Diedrich IR Series Coffee RoasterWhat's your favorite coffee roast? Dark? Light? Somewhere in between? Here's a "coffee 101" guide to coffee roasts from light to dark.

    The degree to which coffee beans are roasted is one of the most important factors that determine the taste of the coffee in the cup. Before roasting, green coffee beans are soft, with a fresh "grassy" smell and little or no taste. The coffee roasting process transforms these raw beans into the distinctively aromatic, flavorful, crunchy beans that we recognize as coffee.

    Other factors of course enter into the complex equation that determines your coffee's taste. Two coffee varieties, from different countries of origin or grown in different environments, are likely to taste quite different even when roasted to the same level (especially at light to medium roast levels). The age of the coffee, the processing method, the grind, and the brewing method will also affect the taste. But the roast level provides a baseline, a rough guide to the taste you can expect.

    The most common way to describe coffee roast levels is by the color of the roasted beans, ranging from light to dark (or extra dark). As coffee beans absorb heat in the roasting process, their color becomes darker. Oils appear on the surface of the beans at higher temperatures. Because coffee beans vary, color is not an especially accurate way of judging a roast. But combined with the typical roasting temperature that yields a particular shade of brown, color is a convenient way to categorize roasting levels.

    Roast level preferences are subjective. The roast level you like may depend on where you live. In the United States, folks on the West Coast have traditionally preferred darker roasts than those on the East Coast. Europeans have also favored dark roasts, lending their names to the so-called French, Italian, and Spanish roasts that dominate the darker end of the roasting spectrum.

    Roast names and descriptions are not standardized in the coffee industry. Starbucks, for example, uses its Starbucks Roast Spectrum ™ to categorize its coffees within three roast profiles: Starbucks® Blonde Roast ("light-bodied and mellow," like its Veranda Blend™), Starbucks® Medium Roast ("smooth and balanced"), and Starbucks® Dark Roast ("fuller-bodied and bold"). California-based roaster Rogers Family Company, on the other hand, has five roasting levels ranging from medium to extra dark. (Its San Francisco Bay Fog Chaser blend, for example, is a Full City medium roast coffee.)

    In general, though, we can categorize the most common coffee roasts from light to dark as follows:

    Light Roasts
    Light roasts are light brown in color, with a light body and no oil on the surface of the beans. Light roasts have a toasted grain taste and pronounced acidity. The origin flavors of the bean are retained to a greater extent than in darker roasted coffees. Light roasts also retain most of the caffeine from the coffee bean.

    Light roasted beans generally reach an internal temperature of 180°C – 205°C (356°F – 401°F). At or around 205°C, the beans pop or crack and expand in size. This is known as the "first crack" (for the "second crack," see below). So a light roast generally means a coffee that has not been roasted beyond the first crack.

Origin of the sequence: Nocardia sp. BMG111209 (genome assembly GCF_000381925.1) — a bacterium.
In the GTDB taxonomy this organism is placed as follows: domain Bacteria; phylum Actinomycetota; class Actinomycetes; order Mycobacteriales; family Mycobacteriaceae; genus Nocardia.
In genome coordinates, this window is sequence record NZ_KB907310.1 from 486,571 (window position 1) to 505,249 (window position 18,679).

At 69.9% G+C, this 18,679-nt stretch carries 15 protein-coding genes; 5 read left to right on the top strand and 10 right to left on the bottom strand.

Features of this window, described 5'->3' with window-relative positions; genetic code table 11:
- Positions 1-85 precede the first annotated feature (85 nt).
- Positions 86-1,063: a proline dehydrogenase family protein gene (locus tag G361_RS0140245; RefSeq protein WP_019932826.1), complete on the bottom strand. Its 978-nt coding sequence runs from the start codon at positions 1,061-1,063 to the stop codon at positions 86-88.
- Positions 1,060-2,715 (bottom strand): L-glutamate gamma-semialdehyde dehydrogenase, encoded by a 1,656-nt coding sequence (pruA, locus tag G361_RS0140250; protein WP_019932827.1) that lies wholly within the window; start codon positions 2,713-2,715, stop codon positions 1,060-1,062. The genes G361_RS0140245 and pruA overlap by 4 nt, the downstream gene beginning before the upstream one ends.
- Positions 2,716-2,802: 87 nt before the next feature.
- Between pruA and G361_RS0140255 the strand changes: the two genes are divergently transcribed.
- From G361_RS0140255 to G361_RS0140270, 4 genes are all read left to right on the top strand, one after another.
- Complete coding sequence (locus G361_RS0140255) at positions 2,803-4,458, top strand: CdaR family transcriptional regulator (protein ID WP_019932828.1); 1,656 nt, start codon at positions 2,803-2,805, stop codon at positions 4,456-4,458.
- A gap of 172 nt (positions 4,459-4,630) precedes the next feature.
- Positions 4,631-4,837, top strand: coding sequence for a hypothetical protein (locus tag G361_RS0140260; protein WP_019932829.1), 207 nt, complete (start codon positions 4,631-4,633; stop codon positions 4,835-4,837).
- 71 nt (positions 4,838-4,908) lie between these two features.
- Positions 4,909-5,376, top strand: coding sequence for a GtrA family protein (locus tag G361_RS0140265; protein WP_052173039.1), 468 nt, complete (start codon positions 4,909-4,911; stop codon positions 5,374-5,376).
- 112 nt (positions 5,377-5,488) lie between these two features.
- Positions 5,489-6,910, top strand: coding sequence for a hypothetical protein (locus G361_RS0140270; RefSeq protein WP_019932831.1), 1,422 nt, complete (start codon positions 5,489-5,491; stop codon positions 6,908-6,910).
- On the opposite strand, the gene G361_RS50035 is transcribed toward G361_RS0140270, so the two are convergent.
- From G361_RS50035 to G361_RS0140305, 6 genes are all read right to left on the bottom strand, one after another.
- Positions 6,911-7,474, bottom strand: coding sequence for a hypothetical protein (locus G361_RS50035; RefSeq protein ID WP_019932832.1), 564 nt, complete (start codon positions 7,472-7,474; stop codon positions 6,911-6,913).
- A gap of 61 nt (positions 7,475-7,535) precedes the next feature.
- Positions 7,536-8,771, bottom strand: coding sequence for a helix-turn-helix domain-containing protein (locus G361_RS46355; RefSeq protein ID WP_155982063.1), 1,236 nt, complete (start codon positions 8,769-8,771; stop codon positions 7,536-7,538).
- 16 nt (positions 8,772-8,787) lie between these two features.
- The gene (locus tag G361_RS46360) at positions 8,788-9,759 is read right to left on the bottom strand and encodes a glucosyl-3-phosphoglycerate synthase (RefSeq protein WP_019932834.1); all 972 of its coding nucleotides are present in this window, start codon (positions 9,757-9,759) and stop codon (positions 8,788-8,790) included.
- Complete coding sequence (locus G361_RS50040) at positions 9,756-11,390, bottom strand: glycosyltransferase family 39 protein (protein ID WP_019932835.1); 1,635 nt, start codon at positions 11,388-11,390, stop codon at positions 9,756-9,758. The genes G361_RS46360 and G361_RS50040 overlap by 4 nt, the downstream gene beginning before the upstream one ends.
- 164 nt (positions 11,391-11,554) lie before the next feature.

Some common roast names within the Light Roast category are Light City, Half City, Cinnamon Roast (roasted to just before first crack), and New England Roast (a popular roast in the northeastern United States, roasted to first crack).

    Medium Roasts
    Medium roasted coffees are medium brown in color with more body than light roasts. Like the lighter roasts, they have no oil on the bean surfaces. However, medium roasts lack the grainy taste of the light roasts, exhibiting more balanced flavor, aroma, and acidity. Caffeine is somewhat decreased, but there is more caffeine than in darker roasts.

    Medium roasts reach internal temperatures between 210°C (410°F) and 220°C (428°F) — between the end of the first crack and just before the beginning of the second crack.

    Common roast names within the Medium Roast level include Regular Roast, American Roast (the traditional roast in the eastern United States, roasted to the end of the first crack), City Roast (medium brown, a typical roast throughout the United States), and Breakfast Roast.

    Medium-Dark Roasts
    Medium-dark roasts have a richer, darker color with some oil beginning to show on the surface of the beans. A medium-dark roast has a heavy body in comparison with the lighter or medium roasts.

    The beans are roasted to the beginning or middle of the second crack — about 225°C (437°F) or 230°C (446°F). The flavors and aromas of the roasting process become noticeable, and the taste of the coffee may be somewhat spicy.

    Among the most common names for a medium-dark roast are Full-City Roast (roasted to the beginning of the second crack), After Dinner Roast, and Vienna Roast (roasted to the middle of the second crack, sometimes characterized as a dark roast instead).

    Dark Roasts
    Dark roasted coffees are dark brown in color, like chocolate, or sometimes almost black. They have a sheen of oil on the surface, which is usually evident in the cup when the dark roast coffee is brewed. The coffee's origin flavors are eclipsed by the flavors of the roasting process. The coffee will generally have a bitter and smoky or even burnt taste. The amount of caffeine is substantially decreased.

    To reach the level of a dark roast, coffee beans are roasted to an internal temperature of 240°C (464°F) — about the end of the second crack — or beyond. They are seldom roasted to a temperature exceeding 250°C (482°F), at which point the body of the beans is thin and the taste is characterized by flavors of tar and charcoal.